Jordyn Huitema (The Future)
The future heir to Sinclair’s position up top, Huitema may prove to be a game breaker this tournament, despite not yet being the legal drinking age in her home province of British Columbia. She has a tantalizing set of tools, with strong height, good touch around goal as well as two good feet, which is why she has already 21 appearances for the senior team, an impressive tally already for the future star. Having just transferred to French giants PSG, she will be confident coming into the tournament, and the only thing likely holding her back would be a lack of trust from Heiner-Moller, who may want to go with more experience in the tournament. Either way, he has shown to trust her as a regular sub, so she will still get more than enough chances to influence matches, even if she doesn’t start. She has killed it at every level she has played at, so don’t be surprised if she ends up starting come the knockout stages, giving Canada a dangerous two-headed monster with both her and Sinclair giving defences a lot to worry about.
Jessie Fleming (The Maestro)
While she is not talked about as much, the UCLA product may end up being Canada’s most important player this tournament, as she is expected to run the midfield for Les Rouges. While she is more known as a player that likes to get forward from the midfield, creating opportunities for others, she is a useful player defensively as well and is expected to give Buchanan and whoever she is paired with an easier time as she provides a bit of a shield for the Canadian defenders. If Heiner-Moller is going to go with a 4-4-2, as he has the last few matches, it will leave a lot of responsibility going both ways for Fleming, but she has proven up to the task on many occasions. After bursting onto the scene as a 17-year-old last World Cup, look for Fleming to have a big global coming out party here in 2019’s edition, as she showcases herself to the footballing world as one to watch out for, especially to top professional team’s as she is expected to make a big move after graduating from UCLA in the next year or so.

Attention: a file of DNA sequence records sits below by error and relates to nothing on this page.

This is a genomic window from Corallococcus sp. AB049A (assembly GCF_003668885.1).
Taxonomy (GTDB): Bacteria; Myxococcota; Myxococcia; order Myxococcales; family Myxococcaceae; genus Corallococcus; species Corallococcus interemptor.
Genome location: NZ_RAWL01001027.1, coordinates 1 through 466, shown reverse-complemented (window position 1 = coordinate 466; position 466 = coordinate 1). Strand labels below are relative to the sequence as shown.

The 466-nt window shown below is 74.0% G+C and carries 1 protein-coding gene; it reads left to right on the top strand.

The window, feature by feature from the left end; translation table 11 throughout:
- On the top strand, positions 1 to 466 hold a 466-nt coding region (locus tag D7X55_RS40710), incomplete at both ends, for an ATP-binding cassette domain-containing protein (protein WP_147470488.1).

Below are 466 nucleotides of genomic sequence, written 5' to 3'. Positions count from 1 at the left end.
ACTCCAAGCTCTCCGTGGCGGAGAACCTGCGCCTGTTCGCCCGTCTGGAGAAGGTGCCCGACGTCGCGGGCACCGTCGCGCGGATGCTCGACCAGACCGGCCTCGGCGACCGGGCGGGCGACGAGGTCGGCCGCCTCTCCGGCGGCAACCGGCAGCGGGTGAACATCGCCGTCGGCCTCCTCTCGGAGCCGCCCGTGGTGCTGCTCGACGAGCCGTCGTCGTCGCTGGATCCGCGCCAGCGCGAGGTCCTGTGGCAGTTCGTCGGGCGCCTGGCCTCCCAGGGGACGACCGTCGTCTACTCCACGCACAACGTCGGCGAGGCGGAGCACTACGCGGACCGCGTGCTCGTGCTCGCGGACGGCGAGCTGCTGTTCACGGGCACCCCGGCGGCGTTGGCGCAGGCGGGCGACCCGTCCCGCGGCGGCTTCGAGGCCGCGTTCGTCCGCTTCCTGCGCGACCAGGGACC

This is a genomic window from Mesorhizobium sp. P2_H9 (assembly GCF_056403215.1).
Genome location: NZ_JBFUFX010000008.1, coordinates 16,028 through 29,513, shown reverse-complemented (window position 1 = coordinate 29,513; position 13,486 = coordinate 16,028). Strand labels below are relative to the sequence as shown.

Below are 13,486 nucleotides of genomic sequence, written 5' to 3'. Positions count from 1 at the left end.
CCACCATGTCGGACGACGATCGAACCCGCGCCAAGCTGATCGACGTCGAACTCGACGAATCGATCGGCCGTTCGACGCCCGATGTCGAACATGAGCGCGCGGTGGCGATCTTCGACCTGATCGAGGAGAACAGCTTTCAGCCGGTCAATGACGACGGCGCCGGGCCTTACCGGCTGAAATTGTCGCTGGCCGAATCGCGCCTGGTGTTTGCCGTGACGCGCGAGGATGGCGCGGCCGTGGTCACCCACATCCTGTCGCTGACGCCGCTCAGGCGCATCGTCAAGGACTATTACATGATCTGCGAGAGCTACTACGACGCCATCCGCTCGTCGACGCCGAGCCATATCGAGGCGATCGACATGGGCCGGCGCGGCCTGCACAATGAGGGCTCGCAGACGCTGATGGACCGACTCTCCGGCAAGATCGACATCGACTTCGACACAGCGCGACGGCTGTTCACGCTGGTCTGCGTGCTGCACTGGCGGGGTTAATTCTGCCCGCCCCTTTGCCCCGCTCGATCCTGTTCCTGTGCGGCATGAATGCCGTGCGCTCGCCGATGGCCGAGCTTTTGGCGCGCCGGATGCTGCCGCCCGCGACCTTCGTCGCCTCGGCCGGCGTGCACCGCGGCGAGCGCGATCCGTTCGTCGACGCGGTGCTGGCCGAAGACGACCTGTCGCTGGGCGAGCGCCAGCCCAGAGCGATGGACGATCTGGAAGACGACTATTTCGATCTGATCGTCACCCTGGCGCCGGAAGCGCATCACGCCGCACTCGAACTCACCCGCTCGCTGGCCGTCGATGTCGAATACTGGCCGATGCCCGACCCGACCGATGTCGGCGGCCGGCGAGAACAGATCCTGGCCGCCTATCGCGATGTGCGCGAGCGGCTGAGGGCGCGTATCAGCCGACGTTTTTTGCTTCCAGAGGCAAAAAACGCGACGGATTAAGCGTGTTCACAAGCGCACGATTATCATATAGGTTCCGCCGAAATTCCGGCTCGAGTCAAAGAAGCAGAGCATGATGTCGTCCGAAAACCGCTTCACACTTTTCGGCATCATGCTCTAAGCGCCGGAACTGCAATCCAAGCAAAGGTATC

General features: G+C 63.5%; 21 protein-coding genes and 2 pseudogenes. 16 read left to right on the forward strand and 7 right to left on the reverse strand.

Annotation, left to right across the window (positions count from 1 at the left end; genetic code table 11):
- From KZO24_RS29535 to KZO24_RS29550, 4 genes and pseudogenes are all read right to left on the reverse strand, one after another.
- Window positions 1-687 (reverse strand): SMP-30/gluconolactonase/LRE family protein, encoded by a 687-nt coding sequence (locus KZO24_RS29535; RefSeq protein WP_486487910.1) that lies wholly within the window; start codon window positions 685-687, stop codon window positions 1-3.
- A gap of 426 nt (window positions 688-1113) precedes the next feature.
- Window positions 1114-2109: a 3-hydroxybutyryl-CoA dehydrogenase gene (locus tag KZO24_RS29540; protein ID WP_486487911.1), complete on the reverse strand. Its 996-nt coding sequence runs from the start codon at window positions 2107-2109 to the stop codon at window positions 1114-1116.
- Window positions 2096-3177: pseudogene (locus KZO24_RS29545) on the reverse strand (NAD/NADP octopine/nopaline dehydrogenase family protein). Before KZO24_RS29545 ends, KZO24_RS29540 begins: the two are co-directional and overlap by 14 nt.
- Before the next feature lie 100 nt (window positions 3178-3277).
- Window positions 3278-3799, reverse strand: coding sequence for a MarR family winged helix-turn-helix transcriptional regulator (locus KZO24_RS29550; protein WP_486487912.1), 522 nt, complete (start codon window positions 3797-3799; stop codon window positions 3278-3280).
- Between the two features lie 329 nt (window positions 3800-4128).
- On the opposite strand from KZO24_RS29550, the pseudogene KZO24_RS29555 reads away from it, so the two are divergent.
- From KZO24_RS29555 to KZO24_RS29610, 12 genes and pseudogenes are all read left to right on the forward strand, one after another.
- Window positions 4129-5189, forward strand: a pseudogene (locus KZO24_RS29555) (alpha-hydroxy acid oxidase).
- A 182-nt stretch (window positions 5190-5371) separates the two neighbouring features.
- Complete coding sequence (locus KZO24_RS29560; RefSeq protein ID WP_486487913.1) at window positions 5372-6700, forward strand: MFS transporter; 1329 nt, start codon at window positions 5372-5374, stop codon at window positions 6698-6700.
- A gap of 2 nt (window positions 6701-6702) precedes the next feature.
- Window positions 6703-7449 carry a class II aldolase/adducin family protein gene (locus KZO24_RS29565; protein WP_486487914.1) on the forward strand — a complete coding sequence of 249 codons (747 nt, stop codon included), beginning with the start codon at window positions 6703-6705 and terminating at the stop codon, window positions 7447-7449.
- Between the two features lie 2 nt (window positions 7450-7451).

Despite being one of the best Women’s teams in the world, Canada has yet to have any final appearances to show for it, with their best performance being a 4th place showing in the 2003 edition, falling to the US in that one. They have done a little better in the other premier Women’s event, the Olympics, as they are current back-to-back Bronze Medal owners, but they have yet to reach the final in that one either. For a team coming into this tournament ranked 5th in the world, they have yet to deliver on the potential of a possible tournament victory, which is why they come into this one as underdogs. However, as seen, Canada has the keys to make a surprise deep run in this tournament, so look for them to try and buck their historical trend with some big victories.